Ponty Bone, one of Texas’ best-known accordion players for decades and a key member of the Joe Ely Band during the 1970s and ’80s, died early Friday after an extended struggle with a rare neurogenerative disease. He was 78.
Born Harry DePonta Bone on Oct. 9, 1939, young Ponty began taking accordion lessons at age 5 in San Antonio. After graduating from Thomas Jefferson High School in 1957, he headed to Lubbock to study architecture and art at Texas Tech University. In 1962 he married Sarah Wade of Lubbock; they had twins, Rachel and Samara, in 1964.
That same year, Bone met Jimmie Dale Gilmore at a party, presaging Bone’s long association with some of Lubbock’s most renowned musicians. Bone and his family moved to Phoenix in 1965 and started a band there called New Moan Hey, but they also kept in touch with Gilmore and his pals Joe Ely and Butch Hancock, who’d stop in Phoenix to visit en route to California in the late 1960s.
Bone and his family moved back to Texas in 1971, settling in Slaton just southeast of Lubbock. He almost ended up in Austin then; in an interview with Chris Oglesby on the Virtual Lubbock website, Bone said he almost joined blues band the Storm with Jimmie Vaughan and Lewis Cowdrey, but got a surveying job in Lubbock and decided to stay.
The house in Slaton became a hot jam-session hub for Lubbock musicians. “We used to go over to his house and bring our friends and play music all night,” Ely recalled on Friday. Bone also began to play regularly at Lubbock’s famed Cotton Club with Tommy Hancock’s Supernatural Family Band.
When Ely got a record deal with MCA a few years later, he asked Bone to join his band. Bone played on Ely’s first four solo records and toured the world with him; journal entries on Bone’s website provide significant detail about the shows they played during those years.
Bone’s playing was a key part of the Ely Band’s sound. “When the guitars were too heavy, Ponty would just lighten it up with an accordion run,” Ely said. “He was the effervescence of the band; he had that sparkle on top, like when you pour a Topo Chico into a tall glass.”
Bone moved to Austin with the Ely Band in 1980. He debuted his own outfit, Ponty Bone & the Squeezetones, at the Aus-Tex Lounge in 1982, and that became his primary focus after he departed Ely’s band in 1983. The Squeezetones released a handful of albums, played Austin clubs regularly, and toured both regionally and internationally.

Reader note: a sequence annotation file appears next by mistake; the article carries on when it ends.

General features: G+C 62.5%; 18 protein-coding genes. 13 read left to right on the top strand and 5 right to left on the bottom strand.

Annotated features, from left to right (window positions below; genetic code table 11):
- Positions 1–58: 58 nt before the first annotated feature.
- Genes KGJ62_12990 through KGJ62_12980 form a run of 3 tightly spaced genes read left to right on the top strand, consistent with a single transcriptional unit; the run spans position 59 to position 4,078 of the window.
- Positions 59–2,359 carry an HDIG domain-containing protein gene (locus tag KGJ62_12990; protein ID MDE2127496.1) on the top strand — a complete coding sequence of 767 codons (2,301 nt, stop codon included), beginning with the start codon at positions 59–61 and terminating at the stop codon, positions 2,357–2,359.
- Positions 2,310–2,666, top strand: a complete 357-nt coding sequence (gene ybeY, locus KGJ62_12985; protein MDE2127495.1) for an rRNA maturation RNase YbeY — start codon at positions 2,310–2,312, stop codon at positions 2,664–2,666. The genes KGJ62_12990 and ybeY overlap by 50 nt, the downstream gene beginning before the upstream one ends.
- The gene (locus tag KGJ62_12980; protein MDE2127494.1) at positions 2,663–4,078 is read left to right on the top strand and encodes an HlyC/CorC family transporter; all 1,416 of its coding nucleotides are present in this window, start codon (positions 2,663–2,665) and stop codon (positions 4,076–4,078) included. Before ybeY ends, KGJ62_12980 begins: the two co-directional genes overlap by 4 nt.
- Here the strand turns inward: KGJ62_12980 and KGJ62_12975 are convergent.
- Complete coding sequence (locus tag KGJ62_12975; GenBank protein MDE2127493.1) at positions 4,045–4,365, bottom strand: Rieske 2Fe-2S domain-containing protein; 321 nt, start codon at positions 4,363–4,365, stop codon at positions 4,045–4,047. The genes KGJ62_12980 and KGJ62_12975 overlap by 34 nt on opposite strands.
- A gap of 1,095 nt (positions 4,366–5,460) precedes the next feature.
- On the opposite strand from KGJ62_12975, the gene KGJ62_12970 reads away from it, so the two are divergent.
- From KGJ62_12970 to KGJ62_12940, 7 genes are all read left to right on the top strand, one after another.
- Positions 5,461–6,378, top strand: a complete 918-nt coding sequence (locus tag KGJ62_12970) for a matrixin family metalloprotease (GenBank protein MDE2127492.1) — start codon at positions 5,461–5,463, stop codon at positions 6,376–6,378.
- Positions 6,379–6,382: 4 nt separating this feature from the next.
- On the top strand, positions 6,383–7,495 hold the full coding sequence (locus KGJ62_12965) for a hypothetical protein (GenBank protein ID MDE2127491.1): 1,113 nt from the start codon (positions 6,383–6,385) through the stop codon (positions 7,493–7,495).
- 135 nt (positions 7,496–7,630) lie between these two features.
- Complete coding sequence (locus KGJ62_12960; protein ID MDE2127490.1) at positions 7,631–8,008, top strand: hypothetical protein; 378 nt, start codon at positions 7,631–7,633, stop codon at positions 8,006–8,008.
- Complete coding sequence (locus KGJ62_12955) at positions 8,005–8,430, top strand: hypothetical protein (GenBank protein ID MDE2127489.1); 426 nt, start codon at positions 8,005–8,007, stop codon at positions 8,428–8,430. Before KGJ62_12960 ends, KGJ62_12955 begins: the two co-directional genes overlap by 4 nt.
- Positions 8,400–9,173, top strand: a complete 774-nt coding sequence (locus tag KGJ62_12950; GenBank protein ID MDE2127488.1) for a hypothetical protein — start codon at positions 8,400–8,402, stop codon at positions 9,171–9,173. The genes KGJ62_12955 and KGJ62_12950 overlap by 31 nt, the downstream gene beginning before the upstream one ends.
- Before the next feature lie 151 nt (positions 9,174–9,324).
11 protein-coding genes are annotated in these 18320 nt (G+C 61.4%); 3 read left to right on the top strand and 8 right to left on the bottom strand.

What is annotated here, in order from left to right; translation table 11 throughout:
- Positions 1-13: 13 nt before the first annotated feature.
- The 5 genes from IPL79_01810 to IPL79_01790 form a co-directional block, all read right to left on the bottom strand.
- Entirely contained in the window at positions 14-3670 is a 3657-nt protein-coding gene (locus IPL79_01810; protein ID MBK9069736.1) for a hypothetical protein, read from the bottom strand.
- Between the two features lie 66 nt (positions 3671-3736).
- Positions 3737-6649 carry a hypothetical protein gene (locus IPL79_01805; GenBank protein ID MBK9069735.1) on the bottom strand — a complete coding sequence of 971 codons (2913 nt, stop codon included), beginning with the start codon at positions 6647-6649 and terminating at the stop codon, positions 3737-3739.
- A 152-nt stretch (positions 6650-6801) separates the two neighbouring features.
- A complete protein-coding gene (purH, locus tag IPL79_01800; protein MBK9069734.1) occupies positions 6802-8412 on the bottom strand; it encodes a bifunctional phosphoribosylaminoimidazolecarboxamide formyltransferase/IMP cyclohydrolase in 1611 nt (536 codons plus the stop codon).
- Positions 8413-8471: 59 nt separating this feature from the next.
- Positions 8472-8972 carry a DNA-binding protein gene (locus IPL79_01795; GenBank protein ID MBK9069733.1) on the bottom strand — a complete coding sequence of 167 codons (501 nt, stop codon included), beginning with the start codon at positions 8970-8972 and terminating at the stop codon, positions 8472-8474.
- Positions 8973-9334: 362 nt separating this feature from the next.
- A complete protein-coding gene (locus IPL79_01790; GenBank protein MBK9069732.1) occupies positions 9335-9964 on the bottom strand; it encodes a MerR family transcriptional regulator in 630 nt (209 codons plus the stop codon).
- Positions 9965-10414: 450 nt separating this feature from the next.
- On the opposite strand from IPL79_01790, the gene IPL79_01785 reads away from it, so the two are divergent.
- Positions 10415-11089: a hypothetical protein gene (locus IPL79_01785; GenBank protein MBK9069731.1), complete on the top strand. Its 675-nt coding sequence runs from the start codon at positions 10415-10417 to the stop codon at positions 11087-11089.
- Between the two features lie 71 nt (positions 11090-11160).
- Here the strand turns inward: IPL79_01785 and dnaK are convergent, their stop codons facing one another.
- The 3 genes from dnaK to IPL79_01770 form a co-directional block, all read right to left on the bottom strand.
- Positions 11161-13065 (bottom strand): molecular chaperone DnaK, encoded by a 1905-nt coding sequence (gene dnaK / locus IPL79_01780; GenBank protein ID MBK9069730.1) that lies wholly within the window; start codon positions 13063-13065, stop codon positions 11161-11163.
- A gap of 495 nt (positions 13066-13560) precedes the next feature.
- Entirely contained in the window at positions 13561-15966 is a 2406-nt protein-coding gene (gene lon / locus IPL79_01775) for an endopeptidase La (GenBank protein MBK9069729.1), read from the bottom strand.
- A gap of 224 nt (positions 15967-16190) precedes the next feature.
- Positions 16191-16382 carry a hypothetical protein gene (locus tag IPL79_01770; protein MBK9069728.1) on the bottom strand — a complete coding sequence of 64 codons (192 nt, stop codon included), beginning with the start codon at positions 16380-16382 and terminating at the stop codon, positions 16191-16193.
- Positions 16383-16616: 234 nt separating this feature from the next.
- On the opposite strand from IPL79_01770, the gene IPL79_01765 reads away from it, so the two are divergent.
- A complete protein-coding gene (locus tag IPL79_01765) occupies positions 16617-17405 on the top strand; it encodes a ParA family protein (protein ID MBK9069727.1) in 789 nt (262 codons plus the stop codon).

Bone continue to perform and record with countless Texas artists over the next couple of decades. Well-versed in Tex-Mex music from his San Antonio upbringing, he was also quite versatile in other accordion styles. “He had an incredible backlog of musical knowledge,” said guitarist R.C. Banks, his longtime friend and frequent collaborator.
“He knew all those old German dance songs,” said Ely, whose 1970s archival album “Full Circle,” due out next month, includes Bone’s playing on songs such as “Joe’s Cryin’ Schottische,” based on a traditional European dance form.
Singer-songwriter Christine Albert recruited Bone to play French music with her in the late 1980s, leading to his appearance on her 1992 “Texafrance” album. “Ponty always added soul and character and gave us a little counterpoint,” Albert said. “What I really remember and cherish was his personal support; he always made me feel like I was on the right track.”
Bone had heart surgery in 2015, and in 2016 he was diagnosed with progressive supranuclear palsy, a debilitating condition akin to Parkinson’s and Alzheimer’s. He attended his induction into the West Texas Walk of Fame in 2016; last year, Austin venue Antone’s held a fundraiser to help with his medical expenses.
Survivors include daughters Rachel Bone, Samara Bone and Leah Derton, all of Austin; stepson Josh Bone; and five grandchildren: John, Jessie and Janie Scott; Sharee Bone; and Lexie Derton. A memorial service is being planned, family members said Friday.